A scheme to build terraced farms in the fertile hills of Cyungo has transformed the area into a local breadbasket. During her recent visit, WFP Executive Director Josette Sheeran said the project marked an important breakthrough in the fight against hunger in one of the poorest regions in the world.
CYUNGO – WFP Executive Director Josette Sheeran has hailed the transformation of eroded, barren hillsides in Rwanda into terraced farmland brimming with wheat as an outstanding example of what is needed to win the fight against hunger.
“This is what we need to achieve to defeat hunger in the world,” said Sheeran on a recent visit to the project in central Rwanda, where 4,000 people worked for a year to build terraces on 240 hectares of hillsides in return for WFP food for them and their families.
“What we see here is that people in Cyungo depended on WFP food for many years. But today Cyungo produces enough food to feed itself and also to sell some of that food. So farmers have an income here. This is the type of thing we are trying to replicate and this is why Cyungo has got the attention of the world.”
A success story
Farmers alternate growing wheat, which they sell, and Irish potatoes, which they eat, on the terraces. They also grow fodder on the slopes between the terraces and collect it to feed cows, which provide the community with milk. The manure is spread on the terraces.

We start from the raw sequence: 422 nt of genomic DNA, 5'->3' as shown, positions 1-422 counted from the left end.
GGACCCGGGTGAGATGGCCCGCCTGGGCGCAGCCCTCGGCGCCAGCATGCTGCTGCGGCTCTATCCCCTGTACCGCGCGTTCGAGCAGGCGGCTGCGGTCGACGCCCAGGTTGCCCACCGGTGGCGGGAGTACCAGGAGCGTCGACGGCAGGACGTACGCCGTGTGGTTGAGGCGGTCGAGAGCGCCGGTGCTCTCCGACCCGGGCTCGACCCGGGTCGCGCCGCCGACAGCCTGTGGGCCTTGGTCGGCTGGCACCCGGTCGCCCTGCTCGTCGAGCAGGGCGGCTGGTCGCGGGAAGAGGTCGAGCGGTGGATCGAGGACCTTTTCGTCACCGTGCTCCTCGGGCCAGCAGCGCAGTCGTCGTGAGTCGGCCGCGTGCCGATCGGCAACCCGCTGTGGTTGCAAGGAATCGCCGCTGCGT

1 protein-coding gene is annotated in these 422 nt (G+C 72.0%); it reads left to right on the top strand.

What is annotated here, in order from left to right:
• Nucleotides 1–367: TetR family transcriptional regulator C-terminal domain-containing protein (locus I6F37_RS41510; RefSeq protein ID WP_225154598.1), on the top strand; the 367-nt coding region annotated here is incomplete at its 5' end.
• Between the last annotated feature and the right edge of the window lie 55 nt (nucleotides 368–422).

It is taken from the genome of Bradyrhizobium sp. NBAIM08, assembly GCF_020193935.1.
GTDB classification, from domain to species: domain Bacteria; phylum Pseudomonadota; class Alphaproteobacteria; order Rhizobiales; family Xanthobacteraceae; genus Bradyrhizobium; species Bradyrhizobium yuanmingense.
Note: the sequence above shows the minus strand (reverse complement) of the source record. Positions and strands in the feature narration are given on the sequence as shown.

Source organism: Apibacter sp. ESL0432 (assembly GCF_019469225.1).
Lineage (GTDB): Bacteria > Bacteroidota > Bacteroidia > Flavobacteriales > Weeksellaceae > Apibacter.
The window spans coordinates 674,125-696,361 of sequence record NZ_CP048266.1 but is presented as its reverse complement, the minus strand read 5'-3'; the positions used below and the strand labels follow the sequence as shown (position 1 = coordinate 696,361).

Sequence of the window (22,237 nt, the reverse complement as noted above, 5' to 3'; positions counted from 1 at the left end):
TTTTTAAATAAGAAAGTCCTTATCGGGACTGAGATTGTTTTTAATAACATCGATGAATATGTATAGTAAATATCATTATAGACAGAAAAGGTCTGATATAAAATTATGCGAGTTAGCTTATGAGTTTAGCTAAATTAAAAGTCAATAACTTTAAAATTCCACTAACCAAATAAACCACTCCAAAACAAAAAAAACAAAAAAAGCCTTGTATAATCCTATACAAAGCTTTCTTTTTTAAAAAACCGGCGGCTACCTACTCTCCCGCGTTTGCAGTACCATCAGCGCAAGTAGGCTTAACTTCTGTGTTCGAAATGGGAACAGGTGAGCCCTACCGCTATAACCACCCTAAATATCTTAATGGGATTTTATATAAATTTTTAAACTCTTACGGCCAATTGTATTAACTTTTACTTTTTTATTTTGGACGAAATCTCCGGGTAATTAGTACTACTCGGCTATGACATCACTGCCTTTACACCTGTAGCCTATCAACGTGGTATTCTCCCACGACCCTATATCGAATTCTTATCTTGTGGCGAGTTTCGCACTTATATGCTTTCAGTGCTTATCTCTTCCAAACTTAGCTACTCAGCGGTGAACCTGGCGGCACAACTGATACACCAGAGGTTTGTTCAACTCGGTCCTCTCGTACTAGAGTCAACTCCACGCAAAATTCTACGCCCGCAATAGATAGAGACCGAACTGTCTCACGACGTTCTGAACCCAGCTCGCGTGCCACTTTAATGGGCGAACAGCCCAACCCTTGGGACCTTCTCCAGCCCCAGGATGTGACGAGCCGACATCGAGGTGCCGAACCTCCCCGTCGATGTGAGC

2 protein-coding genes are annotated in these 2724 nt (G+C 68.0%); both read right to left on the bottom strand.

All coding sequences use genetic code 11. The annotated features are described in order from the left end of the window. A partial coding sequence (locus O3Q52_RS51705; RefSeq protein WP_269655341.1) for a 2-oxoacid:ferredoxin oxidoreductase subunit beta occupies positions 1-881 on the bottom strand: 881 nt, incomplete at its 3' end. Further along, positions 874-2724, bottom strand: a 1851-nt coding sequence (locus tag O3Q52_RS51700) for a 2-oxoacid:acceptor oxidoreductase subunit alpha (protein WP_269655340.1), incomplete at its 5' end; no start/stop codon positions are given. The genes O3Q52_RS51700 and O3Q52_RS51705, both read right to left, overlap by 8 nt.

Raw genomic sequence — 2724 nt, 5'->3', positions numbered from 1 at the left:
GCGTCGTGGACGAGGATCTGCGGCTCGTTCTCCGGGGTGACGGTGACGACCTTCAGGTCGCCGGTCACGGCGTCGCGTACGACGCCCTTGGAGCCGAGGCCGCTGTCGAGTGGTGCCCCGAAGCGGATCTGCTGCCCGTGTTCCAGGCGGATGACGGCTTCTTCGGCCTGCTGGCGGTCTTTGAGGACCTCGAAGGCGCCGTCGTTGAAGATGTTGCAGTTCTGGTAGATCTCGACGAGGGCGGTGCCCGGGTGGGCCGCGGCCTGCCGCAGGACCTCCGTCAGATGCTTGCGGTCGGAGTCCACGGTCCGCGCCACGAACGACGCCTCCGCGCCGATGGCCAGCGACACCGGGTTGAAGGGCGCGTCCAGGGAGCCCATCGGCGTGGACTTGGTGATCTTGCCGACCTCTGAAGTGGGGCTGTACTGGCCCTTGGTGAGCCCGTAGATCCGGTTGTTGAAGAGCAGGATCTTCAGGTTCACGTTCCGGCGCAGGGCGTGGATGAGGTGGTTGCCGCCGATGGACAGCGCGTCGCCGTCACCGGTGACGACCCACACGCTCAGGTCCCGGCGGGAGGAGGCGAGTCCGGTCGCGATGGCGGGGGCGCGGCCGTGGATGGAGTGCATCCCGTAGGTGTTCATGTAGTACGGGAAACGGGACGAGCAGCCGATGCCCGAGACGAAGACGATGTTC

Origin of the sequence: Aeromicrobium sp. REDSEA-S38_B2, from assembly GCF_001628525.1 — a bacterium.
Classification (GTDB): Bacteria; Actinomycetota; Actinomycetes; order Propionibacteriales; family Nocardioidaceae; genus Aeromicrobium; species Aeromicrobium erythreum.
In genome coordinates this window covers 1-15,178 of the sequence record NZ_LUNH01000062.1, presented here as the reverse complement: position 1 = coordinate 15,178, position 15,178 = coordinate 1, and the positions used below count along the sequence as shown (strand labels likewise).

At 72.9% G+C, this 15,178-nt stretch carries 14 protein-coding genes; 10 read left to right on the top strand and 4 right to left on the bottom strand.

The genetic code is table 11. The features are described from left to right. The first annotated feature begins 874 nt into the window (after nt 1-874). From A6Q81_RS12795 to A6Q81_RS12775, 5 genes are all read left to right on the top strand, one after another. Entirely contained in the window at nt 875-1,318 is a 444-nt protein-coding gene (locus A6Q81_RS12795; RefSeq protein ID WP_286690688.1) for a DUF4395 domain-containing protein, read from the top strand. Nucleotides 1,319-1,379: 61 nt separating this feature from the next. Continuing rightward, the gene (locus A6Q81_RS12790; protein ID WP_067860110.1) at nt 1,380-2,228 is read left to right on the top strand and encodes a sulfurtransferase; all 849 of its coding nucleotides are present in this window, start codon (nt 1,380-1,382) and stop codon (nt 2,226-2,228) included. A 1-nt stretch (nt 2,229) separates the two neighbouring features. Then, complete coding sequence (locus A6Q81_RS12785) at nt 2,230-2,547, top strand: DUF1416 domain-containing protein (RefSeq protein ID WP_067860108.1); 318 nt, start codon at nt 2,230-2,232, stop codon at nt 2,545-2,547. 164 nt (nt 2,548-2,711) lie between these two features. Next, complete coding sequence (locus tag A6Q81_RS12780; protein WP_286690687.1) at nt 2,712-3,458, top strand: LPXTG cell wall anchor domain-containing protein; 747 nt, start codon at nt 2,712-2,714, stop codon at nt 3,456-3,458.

“You have taken a land broken by genocide and sorrow and restored hope and reconciliation and dreams. You have taken a barren land and made it bountiful,” Sheeran told families surrounded by neat terraces full of wheat ready to be harvested.
“You have fed your people. You have tripled your incomes. And now you are selling your food to people beyond Cyungo,” Sheeran told the crowd. “We expect that the farmers of Rwanda and Cyungo will help feed not only Rwanda, but also the region and the world.”
Learning from Rwanda
Sheeran said that following the 1994 genocide, the people of Rwanda had taken control of their own destiny and worked together so they were now helping feed the world. “This is very inspiring. So we’re also here to learn what Rwanda can teach the world.”
Before terracing began in 2007 and 2008, local officials said only 25 percent of the land was planted. Now some 95 percent of the land is producing wheat, potatoes and peas. Since 2007, some 2,000 hectares in Rwanda has been terraced through WFP projects.
Photos copyright: WFP/Rebecca Richards